It always seems that teachers are the unsung heroes, fighting to receive appropriate pay and respect for their profession in society. The current political and economic climate has forced may teachers to take on the role of Myth Busters, having to shed light on truth, in order to dispel the shadows of myth that threaten the integrity of their chosen profession. What are some of the biggest myths that you’ve heard about teachers and what did you do to overcome them? Here are a few that have been in the news lately.
Myth: Teachers Get Full-Time Pay For Part-Time Labor
Sure school principals and other administrators may receive six-figure salaries, but they represent less than 10 percent of all of those in education today. The average salary for a starting teacher is under $40,000, according to the National Educator’s Association website. Compare that to other professions, such as management trainees, registered nurses, public accountants, and field engineers, all of whom start upwards of $40,000 or even $50,000, according to the Bureau of Labor Statistics. Believe it or not, there are some that still say teachers are receiving too much for the work they perform on a daily basis.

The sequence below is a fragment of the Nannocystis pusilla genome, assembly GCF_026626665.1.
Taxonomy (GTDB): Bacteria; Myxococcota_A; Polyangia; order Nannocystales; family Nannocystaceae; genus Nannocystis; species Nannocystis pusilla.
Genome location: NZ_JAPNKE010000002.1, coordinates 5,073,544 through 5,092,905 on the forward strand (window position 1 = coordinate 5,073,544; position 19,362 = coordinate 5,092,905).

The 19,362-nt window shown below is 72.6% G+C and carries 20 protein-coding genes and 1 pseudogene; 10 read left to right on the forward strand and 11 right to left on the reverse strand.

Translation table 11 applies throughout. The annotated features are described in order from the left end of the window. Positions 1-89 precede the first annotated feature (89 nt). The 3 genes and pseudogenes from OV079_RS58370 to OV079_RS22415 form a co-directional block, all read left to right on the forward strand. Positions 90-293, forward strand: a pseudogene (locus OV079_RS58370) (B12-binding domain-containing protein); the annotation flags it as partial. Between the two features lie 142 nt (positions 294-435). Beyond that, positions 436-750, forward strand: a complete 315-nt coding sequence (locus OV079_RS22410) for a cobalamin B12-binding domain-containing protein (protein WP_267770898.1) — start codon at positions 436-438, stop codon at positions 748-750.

New Jersey Governor Chris Christie implied that teachers receive full-time pay for part-time labor in this widely shared YouTube video taken from a June speaking event in New Hampshire. Many fired back, including Tracy Glock, a teacher who on her blog “In Step with NJ” shares her thoughts on Governor Christie’s comments and policies as well as those of the NJEA, and she does not hold back. Here is one of her responses taken from her Facebook page: Gov. Christie claims teachers earn a full-time salary for a part-time job? Really? Our “contract day” may end at 3PM but there is not one teacher in the State of NJ that does not work from home to prepare lessons, grade papers, create supplementals, develop IEPs, write quarterly IEP reports, modify assessments, differentiate materials, research content areas, enter academic, progress and report card grades at night, on weekends, holidays and in the summer! In addition we develop, critique, analyze and write two SGO’s for our class to focus on throughout the school year. Teachers are required to complete an additional 100 hours of education training outside of our contract day, at OUR OWN expense, with NO increase in salary every 5 years! Teachers also must submit a Summative Evaluation with uploaded artifacts to prove they are a Highly Effective Educator after 3-5 classroom observations by multiple administrators! Most of this must be completed within the designated 10 MONTH school calendar while we inspire our students. NJ’s students are ranked #1 IN THE COUNTRY for educational performance! Most employees would receive a bonus for their exceptional performance, encouragement to keep up their hard work and effort or at the very least a THANK YOU from their boss! For the rest of her response read on here.